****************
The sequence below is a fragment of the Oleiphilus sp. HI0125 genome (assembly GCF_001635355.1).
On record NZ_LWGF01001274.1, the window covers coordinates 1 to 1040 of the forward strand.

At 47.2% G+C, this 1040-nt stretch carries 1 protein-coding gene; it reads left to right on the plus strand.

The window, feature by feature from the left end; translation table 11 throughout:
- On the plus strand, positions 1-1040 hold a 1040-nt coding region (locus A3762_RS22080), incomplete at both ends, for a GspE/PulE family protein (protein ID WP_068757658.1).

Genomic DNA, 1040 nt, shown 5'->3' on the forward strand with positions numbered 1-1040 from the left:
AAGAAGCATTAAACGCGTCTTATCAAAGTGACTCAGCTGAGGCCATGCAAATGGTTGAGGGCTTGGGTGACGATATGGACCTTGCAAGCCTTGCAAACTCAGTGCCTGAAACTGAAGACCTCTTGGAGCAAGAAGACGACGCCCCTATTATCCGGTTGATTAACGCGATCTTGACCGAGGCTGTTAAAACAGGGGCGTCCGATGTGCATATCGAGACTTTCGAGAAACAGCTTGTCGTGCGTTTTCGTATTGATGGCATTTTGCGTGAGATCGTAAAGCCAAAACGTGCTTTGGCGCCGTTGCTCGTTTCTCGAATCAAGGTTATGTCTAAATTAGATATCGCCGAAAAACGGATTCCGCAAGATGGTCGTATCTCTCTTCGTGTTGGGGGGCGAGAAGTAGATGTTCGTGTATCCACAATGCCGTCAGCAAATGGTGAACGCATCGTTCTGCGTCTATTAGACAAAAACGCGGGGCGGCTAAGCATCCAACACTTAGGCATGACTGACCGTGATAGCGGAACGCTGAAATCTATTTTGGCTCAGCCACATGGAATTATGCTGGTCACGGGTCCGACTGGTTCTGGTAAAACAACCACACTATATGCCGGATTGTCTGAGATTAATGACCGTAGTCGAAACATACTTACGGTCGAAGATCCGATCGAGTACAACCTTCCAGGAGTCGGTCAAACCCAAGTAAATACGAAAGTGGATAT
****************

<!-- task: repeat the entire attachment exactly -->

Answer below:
The sequence below is a fragment of the Oleiphilus sp. HI0125 genome (assembly GCF_001635355.1).
On record NZ_LWGF01001274.1, the window covers coordinates 1 to 1040 of the forward strand.

At 47.2% G+C, this 1040-nt stretch carries 1 protein-coding gene; it reads left to right on the plus strand.

The window, feature by feature from the left end; translation table 11 throughout:
- On the plus strand, positions 1-1040 hold a 1040-nt coding region (locus A3762_RS22080), incomplete at both ends, for a GspE/PulE family protein (protein ID WP_068757658.1).

Genomic DNA, 1040 nt, shown 5'->3' on the forward strand with positions numbered 1-1040 from the left:
AAGAAGCATTAAACGCGTCTTATCAAAGTGACTCAGCTGAGGCCATGCAAATGGTTGAGGGCTTGGGTGACGATATGGACCTTGCAAGCCTTGCAAACTCAGTGCCTGAAACTGAAGACCTCTTGGAGCAAGAAGACGACGCCCCTATTATCCGGTTGATTAACGCGATCTTGACCGAGGCTGTTAAAACAGGGGCGTCCGATGTGCATATCGAGACTTTCGAGAAACAGCTTGTCGTGCGTTTTCGTATTGATGGCATTTTGCGTGAGATCGTAAAGCCAAAACGTGCTTTGGCGCCGTTGCTCGTTTCTCGAATCAAGGTTATGTCTAAATTAGATATCGCCGAAAAACGGATTCCGCAAGATGGTCGTATCTCTCTTCGTGTTGGGGGGCGAGAAGTAGATGTTCGTGTATCCACAATGCCGTCAGCAAATGGTGAACGCATCGTTCTGCGTCTATTAGACAAAAACGCGGGGCGGCTAAGCATCCAACACTTAGGCATGACTGACCGTGATAGCGGAACGCTGAAATCTATTTTGGCTCAGCCACATGGAATTATGCTGGTCACGGGTCCGACTGGTTCTGGTAAAACAACCACACTATATGCCGGATTGTCTGAGATTAATGACCGTAGTCGAAACATACTTACGGTCGAAGATCCGATCGAGTACAACCTTCCAGGAGTCGGTCAAACCCAAGTAAATACGAAAGTGGATAT